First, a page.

Computer Literacy Sneak Peek

With a growing demand for digital technology skills and competence, SciXchange developed a new addition to its school year programming all about enhancing computer literacy. Over the summer, Leigh (Enrichment & Outreach Coordinator) and Jenna (Student Outreach Lead) focused much of their efforts on researching and understanding the current demand for tech learning, and how to effectively deliver the material. During Science Literacy Week, guests attended an introductory workshop to learn about coding and robotics by playing with intriguing gadgets and programs, such as MicroBits, Arduinos, and the MIT App Builder. After two hours of innovative learning, guests left with an increased understanding of how digital languages and physical parts can be combined to bring something to life.

Hide Tanning in the Quad

For the first time ever, SciXchange introduced Indigenous science to its event line up. Our Indigenous Knowledge & Science Outreach Coordinator, Amber, spent most of the summer visiting Thunder Bay and her home reservation, Neyaashiinigmiing (external link, opens in new window) , to learn about the process of brain hide tanning. Yes, you read that correctly! During Science Literacy Week, Amber, along with 4 Indigenous science experts, led a 4-day exhibition demonstrating how to tan deer hides using the animal’s brain. The four step process included scraping, braining, stretching, and smoking of the hides. 

The brain contains a high concentration of fats and oils that are essential for softening the dense deer hides. The hide tanning team massaged the hides into a liquid mixture of deer brain for about 30 minutes, and then let them soak overnight. Along with this, the hide tanning team scraped and stretched the hides to soften them, and smoked them to waterproof the skins, which provided them with a natural yellow colour.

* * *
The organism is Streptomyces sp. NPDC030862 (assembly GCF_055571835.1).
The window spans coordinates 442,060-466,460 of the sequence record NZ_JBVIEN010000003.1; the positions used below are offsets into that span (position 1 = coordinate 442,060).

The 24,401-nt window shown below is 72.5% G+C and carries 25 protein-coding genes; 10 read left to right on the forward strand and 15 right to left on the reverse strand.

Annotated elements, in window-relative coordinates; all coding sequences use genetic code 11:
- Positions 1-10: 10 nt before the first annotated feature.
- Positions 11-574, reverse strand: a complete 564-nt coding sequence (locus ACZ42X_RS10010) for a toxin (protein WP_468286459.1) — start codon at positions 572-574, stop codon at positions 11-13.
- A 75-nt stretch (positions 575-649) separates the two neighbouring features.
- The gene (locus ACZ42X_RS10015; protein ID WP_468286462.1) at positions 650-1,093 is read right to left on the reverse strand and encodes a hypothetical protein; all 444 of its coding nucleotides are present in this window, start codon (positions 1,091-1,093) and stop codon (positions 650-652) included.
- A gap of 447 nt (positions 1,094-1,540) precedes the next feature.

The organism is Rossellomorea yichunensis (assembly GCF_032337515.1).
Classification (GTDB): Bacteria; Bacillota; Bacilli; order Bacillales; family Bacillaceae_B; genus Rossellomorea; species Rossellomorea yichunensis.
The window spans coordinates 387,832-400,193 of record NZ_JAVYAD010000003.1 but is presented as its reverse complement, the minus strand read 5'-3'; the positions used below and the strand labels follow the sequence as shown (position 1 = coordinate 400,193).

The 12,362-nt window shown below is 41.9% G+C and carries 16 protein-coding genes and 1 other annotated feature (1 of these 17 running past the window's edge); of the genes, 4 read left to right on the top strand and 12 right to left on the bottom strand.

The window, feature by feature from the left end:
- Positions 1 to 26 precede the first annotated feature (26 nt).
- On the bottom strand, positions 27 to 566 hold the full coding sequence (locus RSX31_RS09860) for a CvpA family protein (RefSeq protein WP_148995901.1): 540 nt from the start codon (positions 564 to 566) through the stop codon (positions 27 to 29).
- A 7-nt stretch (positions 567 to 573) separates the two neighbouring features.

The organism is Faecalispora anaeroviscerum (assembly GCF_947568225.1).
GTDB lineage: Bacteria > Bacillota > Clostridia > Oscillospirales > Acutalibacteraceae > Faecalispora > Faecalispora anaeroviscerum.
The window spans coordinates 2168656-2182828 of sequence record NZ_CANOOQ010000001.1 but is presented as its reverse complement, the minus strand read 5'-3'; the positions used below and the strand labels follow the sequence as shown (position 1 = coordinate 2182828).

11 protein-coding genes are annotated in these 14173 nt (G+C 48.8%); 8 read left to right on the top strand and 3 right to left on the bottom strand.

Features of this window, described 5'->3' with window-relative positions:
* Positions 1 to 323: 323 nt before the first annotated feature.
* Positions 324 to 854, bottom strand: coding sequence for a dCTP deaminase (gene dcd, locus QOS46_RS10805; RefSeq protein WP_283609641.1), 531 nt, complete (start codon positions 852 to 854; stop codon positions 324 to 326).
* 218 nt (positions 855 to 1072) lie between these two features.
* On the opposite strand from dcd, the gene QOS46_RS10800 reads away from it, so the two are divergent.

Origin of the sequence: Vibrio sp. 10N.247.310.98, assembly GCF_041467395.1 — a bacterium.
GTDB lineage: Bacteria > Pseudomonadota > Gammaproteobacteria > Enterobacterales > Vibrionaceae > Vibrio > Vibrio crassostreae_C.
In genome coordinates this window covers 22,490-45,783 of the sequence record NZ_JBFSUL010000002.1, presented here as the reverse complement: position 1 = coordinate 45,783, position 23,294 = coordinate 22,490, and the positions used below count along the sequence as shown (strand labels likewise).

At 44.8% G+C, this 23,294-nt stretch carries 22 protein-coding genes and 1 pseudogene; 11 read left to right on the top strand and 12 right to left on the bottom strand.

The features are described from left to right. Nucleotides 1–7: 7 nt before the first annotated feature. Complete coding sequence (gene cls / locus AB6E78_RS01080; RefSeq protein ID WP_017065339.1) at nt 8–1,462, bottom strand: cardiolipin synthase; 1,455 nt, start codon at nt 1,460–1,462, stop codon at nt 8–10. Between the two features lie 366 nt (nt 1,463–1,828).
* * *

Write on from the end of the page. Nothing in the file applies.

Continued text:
During the hide tanning event, Ryerson University hosted the Ryerson Pow Wow (opens in new window) , and SciXchange was invited to showcase the tanning process for guests. The pow wow included several traditional ceremonies and performances, such as the sunrise ceremony, as well as a vendor market to promote local Indigenous artists and business owners, where guests could purchase and learn more about their products. 

Science typically includes subjects like chemistry, biology, medicine, coding, astronomy, and more. However, Indigenous science has impacted society for generations without being fairly recognized and understood. SciXchange is striving to incorporate Indigenous science into its programming in order to challenge and expand the current understanding of science. Learn more about SciXchange’s Indigenous science initiatives. 


Soapbox Science

This annual event is one SciXchange now looks forward to every September! We wrapped up Science Literacy Week at the Toronto Harbourfront Centre during the Word on the Street festival on Sunday afternoon. Organized by Leigh Paulseth, Soapbox Science (external link)  showcased a dozen remarkable female scientists who spoke about their research to festival-goers. Some topics included an introduction to artificial intelligence (AI), the mysteries of space and space exploration, how our cells communicate between each other and what they are saying, and so much more! Females are still underrepresented in the STEM population, and Soapbox Science aims to normalize the presence of women in science.  In the process it sparks females of all ages to take an interest in science. Each year we see young girls with their families and hope they leave with a new passion for learning more about our scientific world. 

Overall, Science Literacy Week was a grand success! The SciXchange team prepares for the week long occasion for over a month leading up to September. However, it could not be pulled off without the support of its student volunteer community and other faculty and staff throughout the Ryerson network. Here’s a big thank you to everyone who came out to participate, assisted in planning and executing an activity, and ultimately contributed to an amazing week of science education! Be sure to stay connected all year long to never miss out on an event or opportunity. Follow us on Facebook (external link, opens in new window) , Twitter (external link, opens in new window) , and Instagram (external link, opens in new window)  for updates and announcements.